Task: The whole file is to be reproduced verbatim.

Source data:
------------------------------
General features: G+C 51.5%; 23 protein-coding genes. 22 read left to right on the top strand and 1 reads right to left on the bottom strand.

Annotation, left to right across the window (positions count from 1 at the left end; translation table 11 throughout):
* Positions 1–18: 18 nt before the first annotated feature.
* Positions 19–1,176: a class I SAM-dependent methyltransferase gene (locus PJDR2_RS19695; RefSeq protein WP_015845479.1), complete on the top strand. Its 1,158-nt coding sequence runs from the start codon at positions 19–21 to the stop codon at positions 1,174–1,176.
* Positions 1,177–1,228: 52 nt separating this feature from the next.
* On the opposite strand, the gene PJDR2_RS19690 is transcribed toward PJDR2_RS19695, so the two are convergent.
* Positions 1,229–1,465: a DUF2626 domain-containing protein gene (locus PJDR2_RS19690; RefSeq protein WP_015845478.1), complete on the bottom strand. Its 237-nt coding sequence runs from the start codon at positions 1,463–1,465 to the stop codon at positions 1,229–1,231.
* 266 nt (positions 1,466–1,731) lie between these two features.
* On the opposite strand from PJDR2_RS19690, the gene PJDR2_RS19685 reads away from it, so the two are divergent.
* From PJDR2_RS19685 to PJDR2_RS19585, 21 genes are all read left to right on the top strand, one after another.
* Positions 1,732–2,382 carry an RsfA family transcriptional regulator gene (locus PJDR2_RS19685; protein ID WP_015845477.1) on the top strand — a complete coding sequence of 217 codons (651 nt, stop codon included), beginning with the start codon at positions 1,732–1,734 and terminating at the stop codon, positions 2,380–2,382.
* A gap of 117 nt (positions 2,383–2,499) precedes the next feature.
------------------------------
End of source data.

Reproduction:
General features: G+C 51.5%; 23 protein-coding genes. 22 read left to right on the top strand and 1 reads right to left on the bottom strand.

Annotation, left to right across the window (positions count from 1 at the left end; translation table 11 throughout):
* Positions 1–18: 18 nt before the first annotated feature.
* Positions 19–1,176: a class I SAM-dependent methyltransferase gene (locus PJDR2_RS19695; RefSeq protein WP_015845479.1), complete on the top strand. Its 1,158-nt coding sequence runs from the start codon at positions 19–21 to the stop codon at positions 1,174–1,176.
* Positions 1,177–1,228: 52 nt separating this feature from the next.
* On the opposite strand, the gene PJDR2_RS19690 is transcribed toward PJDR2_RS19695, so the two are convergent.
* Positions 1,229–1,465: a DUF2626 domain-containing protein gene (locus PJDR2_RS19690; RefSeq protein WP_015845478.1), complete on the bottom strand. Its 237-nt coding sequence runs from the start codon at positions 1,463–1,465 to the stop codon at positions 1,229–1,231.
* 266 nt (positions 1,466–1,731) lie between these two features.
* On the opposite strand from PJDR2_RS19690, the gene PJDR2_RS19685 reads away from it, so the two are divergent.
* From PJDR2_RS19685 to PJDR2_RS19585, 21 genes are all read left to right on the top strand, one after another.
* Positions 1,732–2,382 carry an RsfA family transcriptional regulator gene (locus PJDR2_RS19685; protein ID WP_015845477.1) on the top strand — a complete coding sequence of 217 codons (651 nt, stop codon included), beginning with the start codon at positions 1,732–1,734 and terminating at the stop codon, positions 2,380–2,382.
* A gap of 117 nt (positions 2,383–2,499) precedes the next feature.